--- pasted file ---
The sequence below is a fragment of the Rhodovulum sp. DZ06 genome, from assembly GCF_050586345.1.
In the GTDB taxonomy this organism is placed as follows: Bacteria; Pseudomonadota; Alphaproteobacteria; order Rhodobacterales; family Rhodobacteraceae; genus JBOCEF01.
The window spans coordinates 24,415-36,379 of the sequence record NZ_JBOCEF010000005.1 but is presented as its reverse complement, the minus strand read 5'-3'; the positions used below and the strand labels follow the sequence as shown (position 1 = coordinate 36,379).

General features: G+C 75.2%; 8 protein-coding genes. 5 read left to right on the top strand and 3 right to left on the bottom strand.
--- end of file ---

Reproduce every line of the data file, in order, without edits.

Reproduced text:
The sequence below is a fragment of the Rhodovulum sp. DZ06 genome, from assembly GCF_050586345.1.
In the GTDB taxonomy this organism is placed as follows: Bacteria; Pseudomonadota; Alphaproteobacteria; order Rhodobacterales; family Rhodobacteraceae; genus JBOCEF01.
The window spans coordinates 24,415-36,379 of the sequence record NZ_JBOCEF010000005.1 but is presented as its reverse complement, the minus strand read 5'-3'; the positions used below and the strand labels follow the sequence as shown (position 1 = coordinate 36,379).

General features: G+C 75.2%; 8 protein-coding genes. 5 read left to right on the top strand and 3 right to left on the bottom strand.